On perspective: It's interesting that we humans assume the role of superior benefactor in the inducing of our brain cells into "lesser" creatures. Could that "lesser" creature begin eventually to extend to envelope "lesser" intelligence from within our own species?

Then, still on persepctive, from another point of view... if you were the subject of experiment where a glop of chimpanzee or gorilla brain cells were induced into your brain, would you become less human? To yourself? To others?

Would the chimpanzee of gorilla recognize you as being more "them"? What would it be like to become more "them", and realize... the human species isn't so superior, after all? ;-)

Understanding DNA makeup is one thing. Inventing new recipes with it is something else entirely. Seriously, we ought not be messin' around with such things, MHO.

There is an excellent article, â??The Other Stem-Cell Debate,â? in yesterdayâ??s New York Times.

The crux of it, for me, comes near the end:

But is there a clear biological distinction between us and the rest of creation, one that should never be confounded by the scuffling of strange new feet in laboratory basements? Deacon has devoted a great deal of thought and research to such questions. While his is hardly the only view, after a career spent comparing the brains of living primates and the skulls of fossilized hominids, he says that there is little evidence for the sudden appearance of some new thing -- a uniquely human gene, a completely novel brain structure in the hominid lineage -- that sets us distinctly apart. Obviously, there has been an overall increase in brain size. But the telling difference is in more subtle shifts in proportion and connections between regions of the brain, ''a gerrymandering of the system'' that corresponds to a growing reliance on the use of language and other symbolic behavior as a means of survival. This shift, which Deacon believes began as long as two and a half million years ago, is reflected most prominently in the swollen human prefrontal cortex.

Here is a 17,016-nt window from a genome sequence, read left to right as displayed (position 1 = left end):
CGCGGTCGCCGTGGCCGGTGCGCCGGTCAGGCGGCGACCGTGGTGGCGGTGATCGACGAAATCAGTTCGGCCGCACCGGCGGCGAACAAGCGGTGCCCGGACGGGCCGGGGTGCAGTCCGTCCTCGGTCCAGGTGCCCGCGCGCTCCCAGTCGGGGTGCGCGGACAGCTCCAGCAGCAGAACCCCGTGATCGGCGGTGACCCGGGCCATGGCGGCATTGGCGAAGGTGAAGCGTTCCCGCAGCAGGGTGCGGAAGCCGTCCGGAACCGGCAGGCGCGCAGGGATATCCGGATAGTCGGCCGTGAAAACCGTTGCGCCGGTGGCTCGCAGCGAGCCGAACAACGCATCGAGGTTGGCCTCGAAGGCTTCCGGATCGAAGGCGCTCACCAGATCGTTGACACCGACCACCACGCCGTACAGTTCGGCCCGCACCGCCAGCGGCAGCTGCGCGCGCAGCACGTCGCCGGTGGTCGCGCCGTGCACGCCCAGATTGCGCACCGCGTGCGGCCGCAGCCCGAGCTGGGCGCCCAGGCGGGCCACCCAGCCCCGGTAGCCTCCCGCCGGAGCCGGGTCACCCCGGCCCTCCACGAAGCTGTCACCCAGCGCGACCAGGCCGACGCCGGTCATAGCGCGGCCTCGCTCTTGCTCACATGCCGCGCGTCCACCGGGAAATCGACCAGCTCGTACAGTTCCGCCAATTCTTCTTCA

"We humans have been shaped by the use of symbols," he says. "We are embedded in a world of human creation, where demands for success and reproduction are all powerfully dependent on how well we swim through our symbolic niche."

This raises some fascinating questions, not just about the chimeras we might create with our scalpels and stem cells but also about the ones we may already have fashioned by coaxing humanlike behaviors from animals who have the latent capacity to express them. In the wild, chimpanzees and other apes do not engage in any symbolic behavior remotely comparable to what humans have evolved. But in the laboratory they can learn to communicate with sign language and other means on a par with the skills of a toddler. The difference is that the toddler's symbolic behavior becomes increasingly enriched, while the chimpanzee hits a wall. How much further could a bioengineered chimera go? Could it swim in our symbolic niche well enough to communicate what is going on inside its hybrid mind? What could it teach us about animals? What could it teach us about us? And what is the price of the knowing?

Indeed, this is the most challenging possible interpretation, in my view: what if there is nothing really that special and singular that separates us from "the animals"? What is the nature of our humanness? So many things that we identify as uniquely human (emotions like grief and amusement, language arranged into basic grammars, altruism -- I'm waiting with baited breath for evidence of the construction of narratives) have been shown to exist in other mammals and in birds.

At risk of sounding like a b-movie mad scientist: The real lapse in ethical courage may be among those who indulge their knee-jerk reaction to the "yuck factor."